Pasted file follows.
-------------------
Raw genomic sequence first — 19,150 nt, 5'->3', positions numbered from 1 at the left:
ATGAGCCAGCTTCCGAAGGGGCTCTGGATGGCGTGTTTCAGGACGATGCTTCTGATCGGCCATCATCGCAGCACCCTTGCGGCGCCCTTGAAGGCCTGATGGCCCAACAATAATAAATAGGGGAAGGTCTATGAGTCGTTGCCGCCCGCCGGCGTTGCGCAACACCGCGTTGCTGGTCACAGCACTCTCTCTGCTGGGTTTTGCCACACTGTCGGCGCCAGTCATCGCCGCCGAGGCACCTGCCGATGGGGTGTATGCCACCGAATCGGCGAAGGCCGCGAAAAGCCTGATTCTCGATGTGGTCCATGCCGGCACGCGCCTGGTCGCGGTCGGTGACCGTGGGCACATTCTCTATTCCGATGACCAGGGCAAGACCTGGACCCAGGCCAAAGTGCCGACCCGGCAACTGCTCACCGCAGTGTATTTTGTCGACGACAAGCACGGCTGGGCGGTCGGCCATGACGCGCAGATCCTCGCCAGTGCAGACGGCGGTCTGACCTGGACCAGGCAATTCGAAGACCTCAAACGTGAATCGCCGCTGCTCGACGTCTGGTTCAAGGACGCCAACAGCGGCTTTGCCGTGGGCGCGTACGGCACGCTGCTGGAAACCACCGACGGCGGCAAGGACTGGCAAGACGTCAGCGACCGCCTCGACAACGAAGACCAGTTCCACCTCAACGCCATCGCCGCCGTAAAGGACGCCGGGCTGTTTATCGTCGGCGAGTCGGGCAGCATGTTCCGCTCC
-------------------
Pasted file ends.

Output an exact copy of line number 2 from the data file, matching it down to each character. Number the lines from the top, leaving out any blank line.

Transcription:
ATGAGCCAGCTTCCGAAGGGGCTCTGGATGGCGTGTTTCAGGACGATGCTTCTGATCGGCCATCATCGCAGCACCCTTGCGGCGCCCTTGAAGGCCTGATGGCCCAACAATAATAAATAGGGGAAGGTCTATGAGTCGTTGCCGCCCGCCGGCGTTGCGCAACACCGCGTTGCTGGTCACAGCACTCTCTCTGCTGGGTTTTGCCACACTGTCGGCGCCAGTCATCGCCGCCGAGGCACCTGCCGATGGGGTGTATGCCACCGAATCGGCGAAGGCCGCGAAAAGCCTGATTCTCGATGTGGTCCATGCCGGCACGCGCCTGGTCGCGGTCGGTGACCGTGGGCACATTCTCTATTCCGATGACCAGGGCAAGACCTGGACCCAGGCCAAAGTGCCGACCCGGCAACTGCTCACCGCAGTGTATTTTGTCGACGACAAGCACGGCTGGGCGGTCGGCCATGACGCGCAGATCCTCGCCAGTGCAGACGGCGGTCTGACCTGGACCAGGCAATTCGAAGACCTCAAACGTGAATCGCCGCTGCTCGACGTCTGGTTCAAGGACGCCAACAGCGGCTTTGCCGTGGGCGCGTACGGCACGCTGCTGGAAACCACCGACGGCGGCAAGGACTGGCAAGACGTCAGCGACCGCCTCGACAACGAAGACCAGTTCCACCTCAACGCCATCGCCGCCGTAAAGGACGCCGGGCTGTTTATCGTCGGCGAGTCGGGCAGCATGTTCCGCTCC